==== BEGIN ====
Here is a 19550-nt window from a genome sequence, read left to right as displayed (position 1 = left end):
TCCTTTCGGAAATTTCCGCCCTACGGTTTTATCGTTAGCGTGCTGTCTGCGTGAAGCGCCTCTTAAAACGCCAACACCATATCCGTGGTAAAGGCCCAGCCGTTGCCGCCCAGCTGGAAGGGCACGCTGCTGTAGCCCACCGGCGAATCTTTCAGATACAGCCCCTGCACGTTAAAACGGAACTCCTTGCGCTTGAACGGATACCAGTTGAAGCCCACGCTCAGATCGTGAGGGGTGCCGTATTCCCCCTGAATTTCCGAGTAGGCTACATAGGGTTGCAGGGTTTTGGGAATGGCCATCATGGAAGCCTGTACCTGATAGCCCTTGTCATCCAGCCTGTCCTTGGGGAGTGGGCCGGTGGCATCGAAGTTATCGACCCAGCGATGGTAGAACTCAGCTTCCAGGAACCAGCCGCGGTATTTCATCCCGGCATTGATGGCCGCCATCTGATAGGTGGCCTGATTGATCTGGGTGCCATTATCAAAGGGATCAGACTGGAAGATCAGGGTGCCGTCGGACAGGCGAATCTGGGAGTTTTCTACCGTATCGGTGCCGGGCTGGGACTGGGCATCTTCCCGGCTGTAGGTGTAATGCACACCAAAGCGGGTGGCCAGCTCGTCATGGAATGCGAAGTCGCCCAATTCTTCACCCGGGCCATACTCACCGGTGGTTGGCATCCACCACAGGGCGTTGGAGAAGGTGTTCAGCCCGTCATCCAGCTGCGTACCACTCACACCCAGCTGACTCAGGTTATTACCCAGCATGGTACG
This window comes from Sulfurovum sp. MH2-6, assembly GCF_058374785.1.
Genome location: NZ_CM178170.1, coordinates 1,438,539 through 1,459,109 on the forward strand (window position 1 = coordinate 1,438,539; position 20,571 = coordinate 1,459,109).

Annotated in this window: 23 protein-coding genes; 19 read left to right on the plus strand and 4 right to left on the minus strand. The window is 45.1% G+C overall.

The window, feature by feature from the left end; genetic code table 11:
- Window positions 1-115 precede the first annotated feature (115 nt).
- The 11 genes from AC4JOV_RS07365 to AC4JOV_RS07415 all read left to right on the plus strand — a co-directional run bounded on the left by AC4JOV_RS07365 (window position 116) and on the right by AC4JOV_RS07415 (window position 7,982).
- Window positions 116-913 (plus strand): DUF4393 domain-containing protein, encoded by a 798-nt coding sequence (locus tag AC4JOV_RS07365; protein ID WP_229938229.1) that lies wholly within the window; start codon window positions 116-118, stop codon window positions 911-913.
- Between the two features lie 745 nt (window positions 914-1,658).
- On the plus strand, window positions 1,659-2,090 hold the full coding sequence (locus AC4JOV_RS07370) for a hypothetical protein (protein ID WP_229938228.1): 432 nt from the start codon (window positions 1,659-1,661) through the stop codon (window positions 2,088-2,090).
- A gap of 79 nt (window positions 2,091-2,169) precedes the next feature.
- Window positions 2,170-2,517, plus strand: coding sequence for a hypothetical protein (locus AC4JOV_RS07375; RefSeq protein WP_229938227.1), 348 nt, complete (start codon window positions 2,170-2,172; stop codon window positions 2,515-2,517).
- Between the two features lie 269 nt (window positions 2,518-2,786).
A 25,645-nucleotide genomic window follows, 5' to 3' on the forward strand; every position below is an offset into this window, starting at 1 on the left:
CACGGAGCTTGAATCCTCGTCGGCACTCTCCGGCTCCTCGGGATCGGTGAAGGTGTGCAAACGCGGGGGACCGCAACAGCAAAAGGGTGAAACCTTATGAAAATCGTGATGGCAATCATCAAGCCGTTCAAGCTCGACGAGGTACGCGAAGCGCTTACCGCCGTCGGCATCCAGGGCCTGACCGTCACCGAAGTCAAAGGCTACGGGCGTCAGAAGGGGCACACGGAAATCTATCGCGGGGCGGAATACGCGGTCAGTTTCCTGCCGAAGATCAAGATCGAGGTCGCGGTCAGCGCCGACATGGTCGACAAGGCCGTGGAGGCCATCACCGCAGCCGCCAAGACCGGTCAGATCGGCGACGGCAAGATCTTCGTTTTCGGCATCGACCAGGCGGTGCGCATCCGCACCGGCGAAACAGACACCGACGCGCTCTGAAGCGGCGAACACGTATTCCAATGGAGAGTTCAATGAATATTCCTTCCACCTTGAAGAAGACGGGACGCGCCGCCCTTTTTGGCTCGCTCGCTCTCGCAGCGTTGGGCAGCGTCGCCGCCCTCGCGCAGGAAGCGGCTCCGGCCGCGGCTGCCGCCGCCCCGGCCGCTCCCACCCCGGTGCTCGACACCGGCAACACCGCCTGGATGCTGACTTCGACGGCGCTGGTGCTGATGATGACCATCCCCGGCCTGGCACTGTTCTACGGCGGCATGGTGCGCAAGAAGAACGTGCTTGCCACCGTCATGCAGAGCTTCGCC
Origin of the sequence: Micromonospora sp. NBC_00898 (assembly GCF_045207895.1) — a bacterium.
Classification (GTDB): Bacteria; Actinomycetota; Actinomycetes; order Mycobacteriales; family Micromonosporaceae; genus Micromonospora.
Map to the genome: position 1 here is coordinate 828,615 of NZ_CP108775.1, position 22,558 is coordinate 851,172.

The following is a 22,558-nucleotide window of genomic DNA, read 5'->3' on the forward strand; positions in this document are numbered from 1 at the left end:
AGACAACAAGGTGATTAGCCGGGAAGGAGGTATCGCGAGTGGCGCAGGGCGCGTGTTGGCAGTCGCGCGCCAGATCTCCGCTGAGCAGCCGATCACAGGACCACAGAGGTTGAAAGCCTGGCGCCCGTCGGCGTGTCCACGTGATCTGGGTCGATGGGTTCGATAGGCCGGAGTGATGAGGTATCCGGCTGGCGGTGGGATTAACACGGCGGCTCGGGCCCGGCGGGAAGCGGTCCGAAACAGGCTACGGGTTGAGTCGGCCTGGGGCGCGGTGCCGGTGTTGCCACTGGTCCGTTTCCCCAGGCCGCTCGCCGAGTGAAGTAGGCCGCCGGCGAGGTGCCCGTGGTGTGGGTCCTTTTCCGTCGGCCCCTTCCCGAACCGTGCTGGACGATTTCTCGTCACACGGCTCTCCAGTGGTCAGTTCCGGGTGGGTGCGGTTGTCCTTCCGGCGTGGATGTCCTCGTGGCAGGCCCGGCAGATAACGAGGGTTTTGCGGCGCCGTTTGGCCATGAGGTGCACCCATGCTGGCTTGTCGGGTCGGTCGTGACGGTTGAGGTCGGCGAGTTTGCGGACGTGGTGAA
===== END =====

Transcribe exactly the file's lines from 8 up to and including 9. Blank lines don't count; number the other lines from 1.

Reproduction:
- The 11 genes from AC4JOV_RS07365 to AC4JOV_RS07415 all read left to right on the plus strand — a co-directional run bounded on the left by AC4JOV_RS07365 (window position 116) and on the right by AC4JOV_RS07415 (window position 7,982).
- Window positions 116-913 (plus strand): DUF4393 domain-containing protein, encoded by a 798-nt coding sequence (locus tag AC4JOV_RS07365; protein ID WP_229938229.1) that lies wholly within the window; start codon window positions 116-118, stop codon window positions 911-913.